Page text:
Allin Cottrell schrieb:
I'd like to raise a more general question about the "sluggishness
of gretl on Windows" issue that Sven brought up. We're
econometricians, right? So we'd like to see evidence. Has anyone
tested the speed of current gretl against, say, gretl 1.8.0 or
1.7.0 -- or whatever version represents the good old days before
things supposedly slowed down -- on a current Windows
First of all, I mostly use gretl on Linux, so it's not a big deal for
me. Second, I don't know how this could be tested, because it's about
responsiveness; what I noticed is sometimes a delay of let's say half a
second when opening a window. Actually, when it happens it feels a bit
like a GUI program in an interpreted language (e.g. Python), you know
not really bad, but noticeably slower. (Leave aside the gnuplot startup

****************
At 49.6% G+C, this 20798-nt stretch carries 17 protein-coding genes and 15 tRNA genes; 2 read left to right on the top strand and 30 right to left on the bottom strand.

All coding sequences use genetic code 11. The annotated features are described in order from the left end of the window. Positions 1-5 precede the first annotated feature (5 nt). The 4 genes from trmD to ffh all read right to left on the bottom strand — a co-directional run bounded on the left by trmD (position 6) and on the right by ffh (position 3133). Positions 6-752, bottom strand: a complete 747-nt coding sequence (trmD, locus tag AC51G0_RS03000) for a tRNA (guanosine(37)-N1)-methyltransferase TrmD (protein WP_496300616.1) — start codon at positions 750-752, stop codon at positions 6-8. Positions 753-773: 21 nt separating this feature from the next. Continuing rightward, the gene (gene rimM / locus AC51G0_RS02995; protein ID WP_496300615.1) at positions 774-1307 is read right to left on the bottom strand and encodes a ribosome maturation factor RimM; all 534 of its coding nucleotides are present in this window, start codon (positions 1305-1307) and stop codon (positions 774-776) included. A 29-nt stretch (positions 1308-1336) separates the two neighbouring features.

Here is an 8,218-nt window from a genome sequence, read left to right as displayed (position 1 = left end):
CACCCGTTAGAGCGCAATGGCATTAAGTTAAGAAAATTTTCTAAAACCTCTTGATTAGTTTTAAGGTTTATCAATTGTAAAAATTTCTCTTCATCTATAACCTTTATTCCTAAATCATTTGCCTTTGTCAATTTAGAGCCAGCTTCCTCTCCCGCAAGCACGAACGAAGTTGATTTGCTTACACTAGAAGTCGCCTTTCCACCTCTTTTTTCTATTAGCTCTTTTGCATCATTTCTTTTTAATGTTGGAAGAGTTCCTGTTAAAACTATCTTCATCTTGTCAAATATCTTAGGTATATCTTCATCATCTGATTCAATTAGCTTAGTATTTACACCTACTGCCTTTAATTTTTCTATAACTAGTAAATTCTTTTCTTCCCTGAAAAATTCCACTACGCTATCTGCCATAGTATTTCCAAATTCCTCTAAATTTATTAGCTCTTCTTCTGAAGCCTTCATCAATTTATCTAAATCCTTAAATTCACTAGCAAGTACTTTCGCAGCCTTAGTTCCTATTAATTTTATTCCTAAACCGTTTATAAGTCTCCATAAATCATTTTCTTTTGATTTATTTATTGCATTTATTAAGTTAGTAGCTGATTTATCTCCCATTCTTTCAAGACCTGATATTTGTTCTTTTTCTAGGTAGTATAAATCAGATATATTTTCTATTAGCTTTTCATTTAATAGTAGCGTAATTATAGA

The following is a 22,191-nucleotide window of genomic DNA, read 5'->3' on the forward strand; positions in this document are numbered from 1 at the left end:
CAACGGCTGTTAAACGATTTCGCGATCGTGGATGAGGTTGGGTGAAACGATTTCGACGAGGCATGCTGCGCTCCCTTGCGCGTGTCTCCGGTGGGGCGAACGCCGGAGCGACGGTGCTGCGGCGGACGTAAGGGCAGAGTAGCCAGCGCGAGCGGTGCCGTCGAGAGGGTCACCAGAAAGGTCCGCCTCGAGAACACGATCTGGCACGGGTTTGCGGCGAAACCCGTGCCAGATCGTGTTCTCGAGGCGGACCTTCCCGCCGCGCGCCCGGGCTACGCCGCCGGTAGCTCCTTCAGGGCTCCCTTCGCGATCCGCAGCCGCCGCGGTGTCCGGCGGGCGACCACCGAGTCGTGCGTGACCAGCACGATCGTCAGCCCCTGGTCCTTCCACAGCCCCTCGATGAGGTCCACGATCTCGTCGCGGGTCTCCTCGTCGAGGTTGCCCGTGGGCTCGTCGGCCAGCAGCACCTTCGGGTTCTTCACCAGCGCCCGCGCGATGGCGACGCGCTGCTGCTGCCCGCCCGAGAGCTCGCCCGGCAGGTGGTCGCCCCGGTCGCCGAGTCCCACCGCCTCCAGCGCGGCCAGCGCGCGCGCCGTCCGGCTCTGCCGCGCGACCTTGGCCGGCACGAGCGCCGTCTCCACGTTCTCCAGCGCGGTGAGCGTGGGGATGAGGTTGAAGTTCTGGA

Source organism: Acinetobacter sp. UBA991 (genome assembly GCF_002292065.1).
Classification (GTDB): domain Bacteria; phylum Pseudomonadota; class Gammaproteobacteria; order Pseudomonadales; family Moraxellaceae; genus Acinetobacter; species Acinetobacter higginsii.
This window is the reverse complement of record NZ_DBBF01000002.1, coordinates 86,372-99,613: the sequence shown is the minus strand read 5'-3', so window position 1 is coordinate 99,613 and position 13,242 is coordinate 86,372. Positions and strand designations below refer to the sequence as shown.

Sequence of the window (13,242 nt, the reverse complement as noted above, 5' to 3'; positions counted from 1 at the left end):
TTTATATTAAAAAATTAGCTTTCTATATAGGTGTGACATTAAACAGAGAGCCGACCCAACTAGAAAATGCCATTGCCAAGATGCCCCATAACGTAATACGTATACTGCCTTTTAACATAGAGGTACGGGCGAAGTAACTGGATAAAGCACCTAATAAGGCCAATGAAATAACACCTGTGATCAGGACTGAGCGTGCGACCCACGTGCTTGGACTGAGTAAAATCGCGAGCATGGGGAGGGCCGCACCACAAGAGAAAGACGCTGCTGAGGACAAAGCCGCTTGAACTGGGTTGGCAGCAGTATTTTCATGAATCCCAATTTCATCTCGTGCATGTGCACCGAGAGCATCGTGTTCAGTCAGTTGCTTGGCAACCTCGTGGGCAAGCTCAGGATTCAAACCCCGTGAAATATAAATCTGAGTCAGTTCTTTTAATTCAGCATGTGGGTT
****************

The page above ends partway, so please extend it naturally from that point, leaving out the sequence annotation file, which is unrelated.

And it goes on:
thing.) Third, it's not fully deterministic, right now for example I
don't see these (small) problems.
But I sent the message because subjectively it seemed to me to be a
clearly recent behavior. However, I cannot say exactly at which version
it happened, for the above reason that I'm mostly on Linux.
I'd be interested in the results of such a test, and if current
gretl really is appreciably slower than old gretl on the same
machine and OS then I'd be motivated to spend some time trying
to figure out why that might be. But right now I have no evidence,
and I can't think of any reason why it should be so, on the
gretl/GTK side. (On the other hand, I can think of several reasons
why MS Windows itself might have slowed down, on a given machine
-- from general corruption of the OS with age, to the effects of
successive security patches, to capture by a botnet.)
I can't offer a proof, but with other applications I haven't noticed any
speed or responsiveness changes. So I doubt it's a generally screwed
windows installation, I think it must be something more subtle.
All in all, I'm not sure if it's worth digging deeper here -- so far it
seems other people only see the gnuplot startup delay, right?